ICC Women's World Cup, North Sydney Oval:
New Zealand 205 (48 overs) bt Australia 132-6 (33 overs) by 13 runs (D/L method)
Pulford ended up with figures of 3-32 as New Zealand stunned Australia
World Cup favourites Australia suffered a miserable start to their 2009 campaign when they were beaten by New Zealand in Sydney.
Chasing 205, the five-time winners were 13 runs short of the par score under the Duckworth-Lewis method when rain stopped play with the hosts on 132-6.
New Zealand skipper Haidee Tiffen fired a fine 57 but the White Ferns lost the last seven wickets for only 36 runs.
They then managed to restrict the hosts before the match was abandoned.
"I thought the New Zealanders bowled really well. They put the pressure on us and we made the mistakes," said Australia skipper Karen Rolton.
"We'll continue to be positive for the rest of the tournament and try to win our remaining group matches. There's still a long way to go in the tournament and a lot of games to play, so anything can still happen."
Tiffen provided her team with a good platform and received support from Suzie Bates (29), Amy Satterthwaite (38) and Sara McGlashan (29).
But New Zealand collapsed, Ellyse Perry taking 3-40 despite dislocating a finger.
Australia lost an early wicket but Rolton and Shelley Nitschke got the holders off to a quick start.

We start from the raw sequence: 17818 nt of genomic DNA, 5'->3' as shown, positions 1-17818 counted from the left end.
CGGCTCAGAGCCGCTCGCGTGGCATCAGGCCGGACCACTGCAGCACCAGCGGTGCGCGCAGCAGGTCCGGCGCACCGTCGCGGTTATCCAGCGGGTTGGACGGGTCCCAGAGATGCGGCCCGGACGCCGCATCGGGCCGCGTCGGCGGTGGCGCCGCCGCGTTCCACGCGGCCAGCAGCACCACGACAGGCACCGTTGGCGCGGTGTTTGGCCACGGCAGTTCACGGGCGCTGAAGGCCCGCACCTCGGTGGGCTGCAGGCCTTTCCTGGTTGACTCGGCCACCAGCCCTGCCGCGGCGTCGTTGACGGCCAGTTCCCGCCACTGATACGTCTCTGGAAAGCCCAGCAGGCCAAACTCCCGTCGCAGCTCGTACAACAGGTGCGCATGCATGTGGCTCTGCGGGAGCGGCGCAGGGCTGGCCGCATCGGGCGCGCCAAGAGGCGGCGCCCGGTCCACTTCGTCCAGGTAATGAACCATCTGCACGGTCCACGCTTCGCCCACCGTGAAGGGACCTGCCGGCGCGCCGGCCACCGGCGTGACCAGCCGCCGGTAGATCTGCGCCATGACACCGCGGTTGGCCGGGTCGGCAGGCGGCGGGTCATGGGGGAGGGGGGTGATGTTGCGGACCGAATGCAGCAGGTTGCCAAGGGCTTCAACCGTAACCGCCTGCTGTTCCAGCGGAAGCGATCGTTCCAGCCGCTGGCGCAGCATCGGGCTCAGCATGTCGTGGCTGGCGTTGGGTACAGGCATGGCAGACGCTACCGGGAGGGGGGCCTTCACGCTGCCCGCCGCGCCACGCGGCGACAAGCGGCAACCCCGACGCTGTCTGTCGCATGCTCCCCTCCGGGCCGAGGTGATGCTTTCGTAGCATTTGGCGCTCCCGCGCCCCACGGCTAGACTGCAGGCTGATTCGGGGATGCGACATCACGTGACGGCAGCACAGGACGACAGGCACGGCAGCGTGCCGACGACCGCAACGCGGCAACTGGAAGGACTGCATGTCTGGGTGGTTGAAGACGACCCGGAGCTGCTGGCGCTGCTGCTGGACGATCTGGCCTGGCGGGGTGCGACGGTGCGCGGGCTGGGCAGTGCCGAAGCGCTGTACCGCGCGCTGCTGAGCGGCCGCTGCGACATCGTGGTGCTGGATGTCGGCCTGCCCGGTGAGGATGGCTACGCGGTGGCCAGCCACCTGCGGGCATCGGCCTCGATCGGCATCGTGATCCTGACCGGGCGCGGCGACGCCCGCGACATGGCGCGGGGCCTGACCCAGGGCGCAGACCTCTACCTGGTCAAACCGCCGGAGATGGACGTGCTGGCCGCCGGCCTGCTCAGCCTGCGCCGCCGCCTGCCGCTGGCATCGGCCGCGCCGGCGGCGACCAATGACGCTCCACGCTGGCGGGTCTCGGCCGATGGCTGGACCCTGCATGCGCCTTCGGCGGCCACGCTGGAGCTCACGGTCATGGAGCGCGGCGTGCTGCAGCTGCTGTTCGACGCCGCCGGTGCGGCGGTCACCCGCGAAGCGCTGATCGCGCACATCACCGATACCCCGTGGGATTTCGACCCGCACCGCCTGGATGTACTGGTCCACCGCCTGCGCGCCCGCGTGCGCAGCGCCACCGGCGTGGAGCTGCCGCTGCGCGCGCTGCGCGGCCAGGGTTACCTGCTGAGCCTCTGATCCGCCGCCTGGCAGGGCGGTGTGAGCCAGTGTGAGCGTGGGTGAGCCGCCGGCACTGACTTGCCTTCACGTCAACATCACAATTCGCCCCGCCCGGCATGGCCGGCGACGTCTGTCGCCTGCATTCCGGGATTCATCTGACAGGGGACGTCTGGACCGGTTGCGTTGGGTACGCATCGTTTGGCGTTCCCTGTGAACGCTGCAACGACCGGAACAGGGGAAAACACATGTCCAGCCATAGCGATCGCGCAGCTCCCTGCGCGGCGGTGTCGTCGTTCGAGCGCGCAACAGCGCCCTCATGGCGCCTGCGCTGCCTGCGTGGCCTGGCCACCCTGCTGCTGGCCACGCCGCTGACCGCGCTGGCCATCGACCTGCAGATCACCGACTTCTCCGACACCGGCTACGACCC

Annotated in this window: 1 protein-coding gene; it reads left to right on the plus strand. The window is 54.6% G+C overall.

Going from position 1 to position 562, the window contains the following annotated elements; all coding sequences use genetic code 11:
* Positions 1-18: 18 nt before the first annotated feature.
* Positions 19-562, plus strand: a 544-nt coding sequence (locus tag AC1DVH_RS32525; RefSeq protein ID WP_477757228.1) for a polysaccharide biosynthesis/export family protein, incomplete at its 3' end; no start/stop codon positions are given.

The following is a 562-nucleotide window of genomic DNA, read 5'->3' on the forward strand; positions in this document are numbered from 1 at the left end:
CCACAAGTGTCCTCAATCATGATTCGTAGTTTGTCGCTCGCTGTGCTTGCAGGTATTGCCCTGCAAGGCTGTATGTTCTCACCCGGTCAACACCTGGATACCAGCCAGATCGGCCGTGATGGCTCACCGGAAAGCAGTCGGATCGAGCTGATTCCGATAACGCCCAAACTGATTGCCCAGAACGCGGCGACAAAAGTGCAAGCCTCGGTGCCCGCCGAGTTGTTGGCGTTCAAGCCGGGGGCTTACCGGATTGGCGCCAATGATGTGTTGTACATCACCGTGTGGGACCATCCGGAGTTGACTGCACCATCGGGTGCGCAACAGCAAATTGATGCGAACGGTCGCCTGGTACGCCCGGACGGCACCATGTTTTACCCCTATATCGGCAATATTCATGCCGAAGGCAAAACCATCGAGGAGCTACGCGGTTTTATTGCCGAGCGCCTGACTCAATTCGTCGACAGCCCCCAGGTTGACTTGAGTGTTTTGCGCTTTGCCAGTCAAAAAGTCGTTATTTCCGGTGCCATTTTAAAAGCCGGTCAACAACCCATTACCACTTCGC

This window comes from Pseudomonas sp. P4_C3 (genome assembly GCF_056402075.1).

Although New Zealand dropped three catches in the first 20 overs, they managed to claim regular wickets before the players were forced from the field in the 31st over.
Play did resume but three overs later the match was abandoned because of bad light and light showers.
"I'm absolutely chuffed, really proud of the girls' effort," said Tiffen. "We fell short with our total but Kate Pulford's spell got us back into the game, it was really impressive.
"That's the key when we play Australia, to pick up those early wickets. That's where they've absolutely hammered us in the past.
"I am delighted with the victory but I think we should have scored around 240 or 250.
"Losing seven wickets for 36 runs is not our standard and we certainly need to look at this area and try to not only bat all 50 overs but to convert good starts into big scores."
Also in Group A, the West Indies started their World Cup with a thrilling two-wicket victory over South Africa.
Stafanie Taylor, 17, was the bowling star for the West Indies, taking 4-17 as South Africa slumped to 116 all out - losing the last seven wickets for 22 runs.
The West Indies made hard of their reply, however, losing the two openers for just 16.
A little bit disappointed is not the word for it at the moment
South Africa skipper Sunette Loubser
Shanel Daley and Stacy-Ann King steadied the innings with a 45-run third-wicket partnership but progress was slow in the latter part of the innings and the West Indies reached 117-8 with just eight balls to spare.
"We are very happy and all the girls worked hard for this. We knew what we had to do and we came out and did it," said West Indies captain Merissa Aguilleira.
"We knew we could take our time getting the runs, the girls didn't rush anything. Even though it took a long time at the end of the day we came away with the win."
With opener Alicia Smith (46) only one of three South African players to record double figures, skipper Sunette Loubser criticised her side's batting.
"A little bit disappointed is not the word for it at the moment," she said. "We made a meal of the batting. The bowlers did really well to almost defend that score.
"No one is to blame. It's the whole team thing but we just need to score more runs to be able to defend it.
"The girls showed a lot of heart and passion to almost defend it like they did. They never gave up and I'm proud of that fact."